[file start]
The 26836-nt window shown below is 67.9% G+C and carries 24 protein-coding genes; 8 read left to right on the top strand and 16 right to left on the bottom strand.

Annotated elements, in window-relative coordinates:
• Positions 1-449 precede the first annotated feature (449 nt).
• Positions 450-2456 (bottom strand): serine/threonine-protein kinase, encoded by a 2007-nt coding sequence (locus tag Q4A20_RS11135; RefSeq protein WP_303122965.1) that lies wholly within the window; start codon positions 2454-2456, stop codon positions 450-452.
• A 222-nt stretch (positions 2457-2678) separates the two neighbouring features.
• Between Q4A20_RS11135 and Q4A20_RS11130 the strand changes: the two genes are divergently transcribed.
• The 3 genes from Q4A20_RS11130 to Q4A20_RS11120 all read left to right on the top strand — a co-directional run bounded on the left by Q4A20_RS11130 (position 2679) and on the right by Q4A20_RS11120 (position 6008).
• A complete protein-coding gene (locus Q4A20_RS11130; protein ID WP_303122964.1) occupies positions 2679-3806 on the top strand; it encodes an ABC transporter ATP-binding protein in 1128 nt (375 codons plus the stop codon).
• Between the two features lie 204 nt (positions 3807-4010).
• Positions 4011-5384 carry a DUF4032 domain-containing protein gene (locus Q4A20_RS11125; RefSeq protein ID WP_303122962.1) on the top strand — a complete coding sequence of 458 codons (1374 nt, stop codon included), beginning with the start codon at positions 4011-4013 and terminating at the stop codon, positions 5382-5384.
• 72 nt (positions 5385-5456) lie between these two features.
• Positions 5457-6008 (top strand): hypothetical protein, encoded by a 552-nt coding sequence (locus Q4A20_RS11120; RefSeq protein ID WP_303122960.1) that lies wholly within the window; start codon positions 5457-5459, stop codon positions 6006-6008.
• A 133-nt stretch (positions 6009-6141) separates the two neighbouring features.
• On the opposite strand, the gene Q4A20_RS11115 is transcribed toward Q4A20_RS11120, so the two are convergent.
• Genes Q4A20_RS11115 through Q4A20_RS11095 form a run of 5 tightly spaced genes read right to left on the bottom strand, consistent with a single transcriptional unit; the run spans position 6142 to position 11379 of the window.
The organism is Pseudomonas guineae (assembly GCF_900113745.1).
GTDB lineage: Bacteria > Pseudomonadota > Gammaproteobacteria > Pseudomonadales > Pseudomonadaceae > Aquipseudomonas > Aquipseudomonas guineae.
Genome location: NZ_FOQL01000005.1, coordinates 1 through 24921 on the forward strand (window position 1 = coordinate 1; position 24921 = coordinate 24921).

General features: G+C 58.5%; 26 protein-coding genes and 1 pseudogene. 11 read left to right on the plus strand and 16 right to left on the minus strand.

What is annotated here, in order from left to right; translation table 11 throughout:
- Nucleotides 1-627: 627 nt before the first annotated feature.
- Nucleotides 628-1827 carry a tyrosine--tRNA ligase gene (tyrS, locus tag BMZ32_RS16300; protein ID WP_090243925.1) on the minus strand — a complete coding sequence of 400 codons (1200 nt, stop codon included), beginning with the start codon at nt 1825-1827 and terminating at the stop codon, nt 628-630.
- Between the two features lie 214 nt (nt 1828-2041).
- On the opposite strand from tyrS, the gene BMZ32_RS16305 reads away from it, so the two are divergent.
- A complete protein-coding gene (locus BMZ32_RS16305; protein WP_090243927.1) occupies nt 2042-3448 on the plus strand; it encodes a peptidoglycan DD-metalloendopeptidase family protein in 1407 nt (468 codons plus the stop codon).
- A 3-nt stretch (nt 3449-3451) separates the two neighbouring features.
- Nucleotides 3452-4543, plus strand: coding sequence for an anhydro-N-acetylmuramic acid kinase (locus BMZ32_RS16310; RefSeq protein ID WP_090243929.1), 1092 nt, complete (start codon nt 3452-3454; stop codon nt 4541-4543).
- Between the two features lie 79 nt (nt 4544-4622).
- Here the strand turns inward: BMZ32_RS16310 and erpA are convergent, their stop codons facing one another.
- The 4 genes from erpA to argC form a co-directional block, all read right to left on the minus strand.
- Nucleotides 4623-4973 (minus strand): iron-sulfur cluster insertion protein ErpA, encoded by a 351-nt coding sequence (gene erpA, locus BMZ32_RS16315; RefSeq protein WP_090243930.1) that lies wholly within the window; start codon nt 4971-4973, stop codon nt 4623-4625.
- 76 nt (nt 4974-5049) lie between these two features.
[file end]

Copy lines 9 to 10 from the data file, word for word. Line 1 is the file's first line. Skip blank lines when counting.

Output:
• Between the two features lie 204 nt (positions 3807-4010).
• Positions 4011-5384 carry a DUF4032 domain-containing protein gene (locus Q4A20_RS11125; RefSeq protein ID WP_303122962.1) on the top strand — a complete coding sequence of 458 codons (1374 nt, stop codon included), beginning with the start codon at positions 4011-4013 and terminating at the stop codon, positions 5382-5384.